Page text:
In react apps with accounts and authentication, a common pattern for handling public/private routes is to have:
PrivateRoutecomponent that wraps auth-protected views. It checks for authentication and renders the view if authenticated, or redirects to a login page if not.
AuthRedirectcomponent that wraps views only for non-authed users (like registration pages) and redirects to a sensible homepage (like
/) if already authenticated.
In our app, we have a sign-up flow that has multiple steps: the user first registers their account, then they create an organization for their team. Each of the steps in the sign-up flow is a separate component, wrapped in an
AuthRedirect so that users who are already signed in can’t access sign-up.
We started encountering a crash as soon as the user finished the first step and registered their account. It wasn’t immediately obvious why: when the user registers their account in the first step, they become signed in, so the
AuthRedirect wrapping the subsequent step was trying to redirect to the home page. The home page component caused a crash since there was no organization made, which would have happened in the second registration step.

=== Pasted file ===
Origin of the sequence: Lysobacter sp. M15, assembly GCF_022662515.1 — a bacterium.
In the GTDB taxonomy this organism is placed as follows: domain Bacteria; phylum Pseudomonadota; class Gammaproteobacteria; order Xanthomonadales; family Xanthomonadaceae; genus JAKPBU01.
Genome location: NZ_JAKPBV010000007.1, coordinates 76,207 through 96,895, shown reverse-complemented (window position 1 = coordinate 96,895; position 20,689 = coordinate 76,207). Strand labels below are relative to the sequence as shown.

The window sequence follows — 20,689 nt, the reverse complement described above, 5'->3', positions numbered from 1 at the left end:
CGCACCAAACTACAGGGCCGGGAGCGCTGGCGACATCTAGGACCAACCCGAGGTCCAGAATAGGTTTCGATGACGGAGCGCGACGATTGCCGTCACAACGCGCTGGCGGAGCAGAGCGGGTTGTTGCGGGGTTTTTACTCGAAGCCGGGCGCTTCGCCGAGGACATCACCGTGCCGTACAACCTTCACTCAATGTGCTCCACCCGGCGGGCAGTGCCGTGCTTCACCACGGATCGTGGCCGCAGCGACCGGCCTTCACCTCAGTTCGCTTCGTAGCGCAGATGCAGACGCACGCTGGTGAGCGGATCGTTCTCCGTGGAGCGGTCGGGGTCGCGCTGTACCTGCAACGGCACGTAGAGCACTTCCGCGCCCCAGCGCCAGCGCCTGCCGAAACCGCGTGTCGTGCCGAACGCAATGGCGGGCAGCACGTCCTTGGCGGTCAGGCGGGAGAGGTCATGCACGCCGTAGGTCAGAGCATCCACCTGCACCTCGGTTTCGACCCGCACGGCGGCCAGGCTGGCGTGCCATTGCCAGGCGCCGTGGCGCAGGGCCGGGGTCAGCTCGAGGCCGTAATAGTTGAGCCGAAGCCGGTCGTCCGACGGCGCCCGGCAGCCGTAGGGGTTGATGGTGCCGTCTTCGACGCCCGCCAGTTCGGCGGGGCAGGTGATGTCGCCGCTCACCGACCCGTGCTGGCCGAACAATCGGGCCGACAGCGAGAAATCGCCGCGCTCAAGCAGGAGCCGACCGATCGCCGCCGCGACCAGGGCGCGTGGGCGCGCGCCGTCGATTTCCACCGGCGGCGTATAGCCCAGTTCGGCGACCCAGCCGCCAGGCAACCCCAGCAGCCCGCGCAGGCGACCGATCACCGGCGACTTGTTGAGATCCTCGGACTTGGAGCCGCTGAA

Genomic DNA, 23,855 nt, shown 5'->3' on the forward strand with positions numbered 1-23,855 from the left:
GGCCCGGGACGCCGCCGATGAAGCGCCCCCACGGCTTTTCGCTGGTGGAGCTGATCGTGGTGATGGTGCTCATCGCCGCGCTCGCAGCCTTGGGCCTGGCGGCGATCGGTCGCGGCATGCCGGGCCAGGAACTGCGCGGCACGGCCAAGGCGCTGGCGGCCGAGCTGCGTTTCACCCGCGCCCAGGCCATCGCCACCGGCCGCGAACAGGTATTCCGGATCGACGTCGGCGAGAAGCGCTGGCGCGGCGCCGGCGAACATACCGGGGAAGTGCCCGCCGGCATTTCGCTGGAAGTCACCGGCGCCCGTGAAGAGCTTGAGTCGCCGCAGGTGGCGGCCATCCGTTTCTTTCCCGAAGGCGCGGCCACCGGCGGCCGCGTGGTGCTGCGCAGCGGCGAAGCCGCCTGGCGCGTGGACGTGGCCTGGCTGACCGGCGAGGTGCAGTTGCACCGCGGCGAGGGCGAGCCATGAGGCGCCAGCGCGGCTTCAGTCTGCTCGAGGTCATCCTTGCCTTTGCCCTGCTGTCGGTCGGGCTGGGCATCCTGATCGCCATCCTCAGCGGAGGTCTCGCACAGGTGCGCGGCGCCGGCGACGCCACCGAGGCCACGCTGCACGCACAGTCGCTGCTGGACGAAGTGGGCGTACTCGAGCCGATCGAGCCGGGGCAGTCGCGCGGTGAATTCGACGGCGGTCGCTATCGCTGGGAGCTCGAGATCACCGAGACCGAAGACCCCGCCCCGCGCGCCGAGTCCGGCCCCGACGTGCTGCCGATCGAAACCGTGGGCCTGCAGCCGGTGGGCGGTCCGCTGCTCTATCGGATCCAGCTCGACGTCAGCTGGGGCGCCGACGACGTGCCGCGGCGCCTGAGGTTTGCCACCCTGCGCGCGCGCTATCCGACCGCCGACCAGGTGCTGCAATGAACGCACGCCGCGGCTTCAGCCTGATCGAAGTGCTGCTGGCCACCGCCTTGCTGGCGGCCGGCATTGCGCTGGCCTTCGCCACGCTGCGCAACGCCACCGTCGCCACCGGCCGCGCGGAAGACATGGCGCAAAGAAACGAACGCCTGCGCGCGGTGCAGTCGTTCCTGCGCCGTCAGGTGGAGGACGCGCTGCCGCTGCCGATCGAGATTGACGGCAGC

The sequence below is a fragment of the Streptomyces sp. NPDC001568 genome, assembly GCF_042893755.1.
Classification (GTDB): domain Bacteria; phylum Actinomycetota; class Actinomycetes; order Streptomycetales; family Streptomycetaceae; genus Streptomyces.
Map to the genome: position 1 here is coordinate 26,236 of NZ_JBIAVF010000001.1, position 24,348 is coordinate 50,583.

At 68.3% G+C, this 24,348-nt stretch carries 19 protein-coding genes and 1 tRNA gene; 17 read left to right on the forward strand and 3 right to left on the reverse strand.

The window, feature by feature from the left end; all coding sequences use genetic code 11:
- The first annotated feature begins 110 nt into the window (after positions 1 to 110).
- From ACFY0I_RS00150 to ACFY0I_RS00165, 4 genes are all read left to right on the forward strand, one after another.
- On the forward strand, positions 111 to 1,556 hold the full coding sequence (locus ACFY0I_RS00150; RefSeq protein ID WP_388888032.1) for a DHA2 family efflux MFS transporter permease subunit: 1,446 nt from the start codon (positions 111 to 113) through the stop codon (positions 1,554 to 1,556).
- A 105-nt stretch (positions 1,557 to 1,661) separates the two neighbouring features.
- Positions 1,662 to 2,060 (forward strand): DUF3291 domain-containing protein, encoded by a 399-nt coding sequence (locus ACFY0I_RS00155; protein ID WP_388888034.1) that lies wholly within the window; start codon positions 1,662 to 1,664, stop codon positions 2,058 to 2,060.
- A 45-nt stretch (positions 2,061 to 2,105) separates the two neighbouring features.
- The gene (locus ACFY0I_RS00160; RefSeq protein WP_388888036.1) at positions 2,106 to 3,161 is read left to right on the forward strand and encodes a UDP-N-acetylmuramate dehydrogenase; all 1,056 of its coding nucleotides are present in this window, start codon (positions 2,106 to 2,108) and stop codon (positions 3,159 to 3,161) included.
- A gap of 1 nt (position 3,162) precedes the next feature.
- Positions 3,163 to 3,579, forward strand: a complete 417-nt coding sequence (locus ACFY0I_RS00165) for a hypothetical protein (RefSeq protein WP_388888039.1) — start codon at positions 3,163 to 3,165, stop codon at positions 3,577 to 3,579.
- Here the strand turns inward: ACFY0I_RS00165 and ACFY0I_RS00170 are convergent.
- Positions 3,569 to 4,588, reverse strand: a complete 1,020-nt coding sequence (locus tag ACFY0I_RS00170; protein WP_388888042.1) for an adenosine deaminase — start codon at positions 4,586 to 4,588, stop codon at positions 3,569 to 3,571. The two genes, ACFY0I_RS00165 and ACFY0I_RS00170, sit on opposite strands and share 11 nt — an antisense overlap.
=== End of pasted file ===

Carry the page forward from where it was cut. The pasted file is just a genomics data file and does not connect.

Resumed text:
To properly solve this, we needed the
AuthRedirect component to redirect only if the user was signed in and finished with registration. This meant adding a check not only for whether the user was signed in to an account, but whether their account also belonged to an organization, indicating that they had finished the remaining registration steps as well. As a bonus, this solution also makes the multi-step registration process stateless: if the user registers their account in the first step, then leaves the app and comes back later, we can direct them to the second step to pick up where they left off.
I haven’t seen a solution like this used before, I suppose because components typically either rendering when the user is signed out, or redirecting when they’re signed in — but not both, a state I’ve started referring to as “semi-authenticated”. There are plenty of sites though where users have several steps to sign in, though, like entering a verification code, so I wonder how others handle semi-authenticated users in routing.